Sushi Evolution: An Interview with Trevor Corson
SFoodie: One thing that struck me, reading your book, was that sushi in Japan is hardly a static thing.
Corson: Yeah. That was one of the things I wanted to get at with the history sections. There is no one type of traditional sushi. There is a style ― nigiri ― associated with Tokyo sushi, but the history of it has indeed been one of constant evolution.
The other thing I found interesting was the American influence on Japanese sushi during the postwar occupation period.
Probably the most influential thing was that the Americans instituted new health codes that made it impossible to have the old-fashioned sushi stall on the street corner, which had been the norm through the late 1800s and early 1900s. The street stands did a lot of pickling and salting of ingredients. It wasn't necessarily unsafe, but the occupation authorities had stricter sanitation laws, which pushed the sushi stands off the street. The move indoors led to sushi becoming a higher-end cuisine.
Did the American health codes also help lighten up sushi?
Well, that was because of technology as well as the inadvertent regulatory influence that the U.S. had. As refrigeration became widespread, there was more emphasis placed on fresh fish rather than pickled fish. I don't know if "lighter" is quite the word. Actually, the Western influence also caused a shift in the Japanese diet toward the eating of more red meat and fattier foods. That shift paved the way for the tuna boom and o-toro.
What are some of the characteristics of American rolls that you don't see in Japan?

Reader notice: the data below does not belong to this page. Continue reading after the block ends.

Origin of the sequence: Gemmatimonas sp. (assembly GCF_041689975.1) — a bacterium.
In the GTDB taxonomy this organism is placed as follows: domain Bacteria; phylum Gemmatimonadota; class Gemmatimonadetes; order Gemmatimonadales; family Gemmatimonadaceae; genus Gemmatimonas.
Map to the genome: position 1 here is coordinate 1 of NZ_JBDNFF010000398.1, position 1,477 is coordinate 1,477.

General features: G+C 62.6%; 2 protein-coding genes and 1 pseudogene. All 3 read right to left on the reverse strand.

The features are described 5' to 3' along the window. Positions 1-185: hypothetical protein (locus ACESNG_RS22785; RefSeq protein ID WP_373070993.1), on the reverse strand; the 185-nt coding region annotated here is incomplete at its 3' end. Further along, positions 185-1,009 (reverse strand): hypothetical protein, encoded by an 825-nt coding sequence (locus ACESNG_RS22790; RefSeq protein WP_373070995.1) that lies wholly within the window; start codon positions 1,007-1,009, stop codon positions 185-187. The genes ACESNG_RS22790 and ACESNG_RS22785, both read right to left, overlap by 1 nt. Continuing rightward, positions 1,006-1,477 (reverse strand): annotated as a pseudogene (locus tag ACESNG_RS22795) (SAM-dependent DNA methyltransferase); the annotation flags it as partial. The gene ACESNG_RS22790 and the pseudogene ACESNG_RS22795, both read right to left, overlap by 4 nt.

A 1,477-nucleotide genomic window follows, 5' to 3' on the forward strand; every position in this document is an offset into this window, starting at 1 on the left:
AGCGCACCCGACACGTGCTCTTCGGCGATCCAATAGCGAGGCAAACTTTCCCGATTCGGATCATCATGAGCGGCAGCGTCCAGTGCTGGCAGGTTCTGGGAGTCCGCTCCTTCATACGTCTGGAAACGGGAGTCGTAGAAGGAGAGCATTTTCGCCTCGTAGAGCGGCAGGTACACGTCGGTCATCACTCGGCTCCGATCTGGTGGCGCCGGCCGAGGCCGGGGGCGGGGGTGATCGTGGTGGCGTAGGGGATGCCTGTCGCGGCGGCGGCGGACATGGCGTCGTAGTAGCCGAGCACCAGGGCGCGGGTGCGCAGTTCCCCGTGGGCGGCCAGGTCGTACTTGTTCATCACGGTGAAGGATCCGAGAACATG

Well, there is the question of the importation of American-style sushi back to Japan, so it's not that you don't see those types of sushi there. However, unless you go to an old-fashioned sushi bar and only get plain nigiri, everything we eat now is Americanized.
The key characteristic is our emphasis on rolls ― they're an afterthought in Tokyo sushi. Then the construction is inside out ― the nori's on the inside, right around the filling, while the rice is on the outside. And then you've got the practice of laying other things on top of the roll, and all those sauces, condiments, and seasonings. It's ironic: From a traditional point of view, the whole point of eating a roll is to enjoy the crispiness of the seaweed paper, so a roll has to be made very quickly and simply, with not many ingredients, and eaten right away.
So Japanese places have adopted American-style rolls?
They've expanded on it in hilarious and wonderful ways. The "creative sushi" trend is almost 10 years old. In Tokyo you'll see smoked duck nigiri, tempura-fried rolls, or miniature brie and croissant nigiri. There was even a place in Tokyo called Positive Deli that would serve American-style sushi with a side of French fries.
Well, that seems fair. What's the status of sustainability concerns in Japan when it comes to sushi fish?
Globally, the sushi industry is way behind the curve. I personally don't know of any sustainable-sushi restaurants like Tataki [and Tataki South] in Japan. There's resistance to that in Japan for reasons that have both to do with tradition and financial concerns. Try telling a Japanese person that tuna is not a traditional sushi ingredient and they get mad.
|Sushirrito? Nope, futomaki.|
This is interesting ― these things are closer to authentic sushi than most American rolls. They're a variation on futomaki, which is a roll with nori on the outside and a bunch of ingredients inside.
Futomaki is a picnic snack. It's usually sliced, but I have a picture somewhere of a Japanese businessman eating a giant futomaki as if it were a burrito.